The True Grit of Marion County Football
Chris Kirksey was never afraid of getting his hands dirty -- even as a quarterback in middle school.
“I played for coach (Mike) Swaney in middle school,” Kirksey remembers. “I was an assistant with him at Taylor County for nine years. I came with him here as his defensive coordinator and he taught me about organization and discipline. He taught me to be firm and be one of those ‘tough love’ coaches. You have to keep every person accountable.”
But one story sticks with him.
“In Middle School, I was his quarterback. In seventh grade, we go ‘Oklahoma.’ Our Superintendent came out and talked to coach and he said: ‘Man, you’ve got your quarterback going ‘Oklahoma.’ He said: ‘Yeah, he’s got to be the toughest one of them all.’
“Mental toughness was the biggest thing he taught me” he admits. “I had to lead like I needed to be mentally tough and be ready for any battle. It has carried over in the way I coach. And coach Swaney said if there’s not a bone sticking out, you play. That goes a long way. I’ll give you an example. One of my players was wearing a glove last week and he told me that he thought he broke his hand. We had it looked at and he was right. A finger was dislocated and his hand was broken. He played through it and it happened early in the third quarter. Whatever you coach, I believe you have to preach that message all the time.”
And it’s that kind of toughness and grit that has personified his teams as far back as I can remember bugging him on his cell phone -- which goes back a ways.
It started at his alma mater at Taylor County for 11 seasons before he moved over to be a defensive coordinator for that same coach in Swaney at Marion County. In the last two seasons, it’s been region titles and back-to-back semifinals appearances. So, now it’s a showdown with visiting Pelham as the Hornets come to Buena Vista Friday night for the chance to be in the last game of the year in Class A Public.
“It’s good to be back and, hopefully, we can pull through this time and get to play for it all,” he says. “Handling adversity has been something our team has been great with. It started with last year. We have 15 seniors this year, and last year we beat Bleckley in the last seconds, 41-39. We caused a fumble and finished that game. Those kinds of games are the ones I tell them about ‘playing a full 48 minutes.’ I want them to try to play the entire game. We’ve had close games the last two years that we’ve turned in the fourth quarter.”
Marion was part of Tri-County High (along with the folks who now attend Schley and Webster County schools) until their first year in 2006. The Eagles have not had a losing season since year one and Kirksey knows what football means to everyone there.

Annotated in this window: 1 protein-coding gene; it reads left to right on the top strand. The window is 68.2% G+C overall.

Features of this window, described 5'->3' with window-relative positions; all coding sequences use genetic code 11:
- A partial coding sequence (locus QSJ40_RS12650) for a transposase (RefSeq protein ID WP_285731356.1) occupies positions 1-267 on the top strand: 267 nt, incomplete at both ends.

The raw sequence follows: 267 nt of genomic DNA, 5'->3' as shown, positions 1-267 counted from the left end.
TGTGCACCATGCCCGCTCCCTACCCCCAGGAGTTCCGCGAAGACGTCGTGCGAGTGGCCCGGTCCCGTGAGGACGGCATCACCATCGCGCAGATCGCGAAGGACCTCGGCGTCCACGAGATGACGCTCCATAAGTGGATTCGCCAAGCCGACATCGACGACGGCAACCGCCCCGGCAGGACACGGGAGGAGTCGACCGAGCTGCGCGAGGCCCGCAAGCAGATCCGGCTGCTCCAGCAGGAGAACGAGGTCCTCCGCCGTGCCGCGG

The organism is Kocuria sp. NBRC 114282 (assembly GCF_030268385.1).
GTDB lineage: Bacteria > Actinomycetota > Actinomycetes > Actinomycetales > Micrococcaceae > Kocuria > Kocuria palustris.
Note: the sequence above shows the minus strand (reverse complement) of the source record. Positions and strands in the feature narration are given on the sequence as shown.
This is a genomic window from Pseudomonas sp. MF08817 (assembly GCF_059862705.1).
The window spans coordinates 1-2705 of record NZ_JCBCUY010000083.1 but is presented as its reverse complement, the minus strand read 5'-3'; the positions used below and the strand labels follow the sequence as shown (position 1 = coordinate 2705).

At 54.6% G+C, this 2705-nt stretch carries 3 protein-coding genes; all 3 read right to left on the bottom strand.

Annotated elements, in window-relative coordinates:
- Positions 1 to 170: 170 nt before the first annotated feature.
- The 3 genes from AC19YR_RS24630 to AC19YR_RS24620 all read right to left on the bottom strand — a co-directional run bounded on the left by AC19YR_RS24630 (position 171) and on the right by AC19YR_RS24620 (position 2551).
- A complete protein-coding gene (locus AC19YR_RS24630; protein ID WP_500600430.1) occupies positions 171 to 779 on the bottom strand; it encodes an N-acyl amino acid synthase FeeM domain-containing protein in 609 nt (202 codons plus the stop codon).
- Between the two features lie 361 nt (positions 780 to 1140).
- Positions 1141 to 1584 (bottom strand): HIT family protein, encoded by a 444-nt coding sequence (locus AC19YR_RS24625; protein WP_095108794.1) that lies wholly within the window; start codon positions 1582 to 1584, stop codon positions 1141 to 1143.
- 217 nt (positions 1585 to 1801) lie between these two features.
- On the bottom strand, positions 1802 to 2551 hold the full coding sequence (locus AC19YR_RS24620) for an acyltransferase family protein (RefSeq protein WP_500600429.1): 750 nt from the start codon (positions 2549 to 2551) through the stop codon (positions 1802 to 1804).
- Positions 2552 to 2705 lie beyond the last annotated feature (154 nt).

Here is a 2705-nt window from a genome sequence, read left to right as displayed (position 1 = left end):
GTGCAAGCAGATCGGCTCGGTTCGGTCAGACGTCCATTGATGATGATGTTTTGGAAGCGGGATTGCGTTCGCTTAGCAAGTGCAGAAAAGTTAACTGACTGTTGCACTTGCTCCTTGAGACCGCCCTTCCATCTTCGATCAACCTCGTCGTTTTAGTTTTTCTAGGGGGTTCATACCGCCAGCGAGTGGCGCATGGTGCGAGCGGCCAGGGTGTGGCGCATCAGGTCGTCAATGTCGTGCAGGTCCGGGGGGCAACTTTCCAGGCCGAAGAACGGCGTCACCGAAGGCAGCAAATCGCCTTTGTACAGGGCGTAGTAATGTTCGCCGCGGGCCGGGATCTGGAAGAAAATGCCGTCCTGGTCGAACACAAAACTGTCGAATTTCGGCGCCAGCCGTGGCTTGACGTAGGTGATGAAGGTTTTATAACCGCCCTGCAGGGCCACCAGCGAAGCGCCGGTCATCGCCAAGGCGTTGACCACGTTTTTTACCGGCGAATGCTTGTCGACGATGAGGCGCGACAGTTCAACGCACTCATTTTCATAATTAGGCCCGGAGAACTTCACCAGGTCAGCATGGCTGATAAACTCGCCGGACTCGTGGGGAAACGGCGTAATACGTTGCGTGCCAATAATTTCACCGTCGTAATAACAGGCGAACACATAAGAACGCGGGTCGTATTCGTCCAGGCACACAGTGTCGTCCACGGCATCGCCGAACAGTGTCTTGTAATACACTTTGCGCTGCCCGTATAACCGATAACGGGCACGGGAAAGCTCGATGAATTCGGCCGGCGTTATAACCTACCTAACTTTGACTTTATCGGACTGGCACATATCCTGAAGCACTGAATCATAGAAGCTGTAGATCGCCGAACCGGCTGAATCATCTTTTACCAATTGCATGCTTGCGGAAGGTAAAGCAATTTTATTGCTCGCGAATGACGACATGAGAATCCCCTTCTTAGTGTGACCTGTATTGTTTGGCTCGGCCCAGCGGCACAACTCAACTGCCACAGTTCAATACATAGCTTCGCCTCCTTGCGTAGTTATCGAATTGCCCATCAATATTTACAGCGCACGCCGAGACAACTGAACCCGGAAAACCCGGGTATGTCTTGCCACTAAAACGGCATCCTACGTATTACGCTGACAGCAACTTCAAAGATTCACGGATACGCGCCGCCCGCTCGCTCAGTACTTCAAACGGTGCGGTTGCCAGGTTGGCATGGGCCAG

“Home field is huge,” Kirksey says. “For a team like Lincoln County travelling 3-4 hours, it’s tough. You come in with all that adrenaline and, then, by halftime, the kids feel drained. Playing at home is big and our fan support is big. When Tri-County High separated, Coach (Bill) Montgomery and Coach Swaney put the program on a winning track. The county built the new school and everyone helped build the tradition.
“The administration also let Coach Swaney hire coaches from the community, and that means a lot to them. We’ve set the bar high every year and every senior class wants to push through. Thinking back to the state championship win in 2013, I think the program has won over 100 games, 8 eight of 10 region titles, and this year’s seniors want to leave without falling short.”
Dondrial Pinkins’ Pelham Hornets come to town and they’re coming off their rivalry game win with Mitchell County. Kirksey hasn’t lost a game since the end of September, but he knows that the visitors haven’t scored less than 28 points in a game and have pitched six shutouts along the way.
“We’ve put in a lot of hours studying,” Kirksey says. “We haven’t played them but twice in our history I think -- and not in the last ten years. When we played Schley county and Lincoln County, it was like playing in a phone booth -- everything was tackle to tackle. This week, though, it’s the other end of the spectrum. They spread it out. Their quarterback, Kendrick Patterson, can throw and run very well. They’re very powerful on offense, so I think for us, our best defense will be having a good offense ourselves. Defensively, we just have to make sure we tackle in space against their quality athletes.”
Kirksey also says, if you haven’t seen his team play this year, that there’s a few guys to keep an eye on in this semifinal:
Trice McCannon, their quarterback, is about 5-foot-7 -- MaxPreps has him at 5-8 and 160 pounds. He was forced into starting as a ninth grader and has been a four-year starter as Kirksey’s playmaker. “As he goes we go,” he admits.
Brandon Thomas, his running back, is a scat back that’s good in space. He’s a change of pace from last year’s power back, Trayvon Matthews. But Kirksey also says you can’t go long without talking about his offensive linemen: “Coach (Luke) Jernigan has them schooled up,” he says. Defensively, his middle linebacker, Kendrick Hawkins, is leading the team in tackles with 120.
“We’re not big,” Kirksey says. “Our secondary averages 150 pounds and we’re gritty.”
There’s that word again… “gritty.”
“If you bring something to the table Monday through Thursday, it makes Friday easier. I always tell our players that great prep equals great performance, but poor prep equals poor performance, too. We just do what we need to do every day.”
And he’ll try to have Marion County do it one more time at home this Friday.
Play it safe, everyone… I’ll see you at the stadium!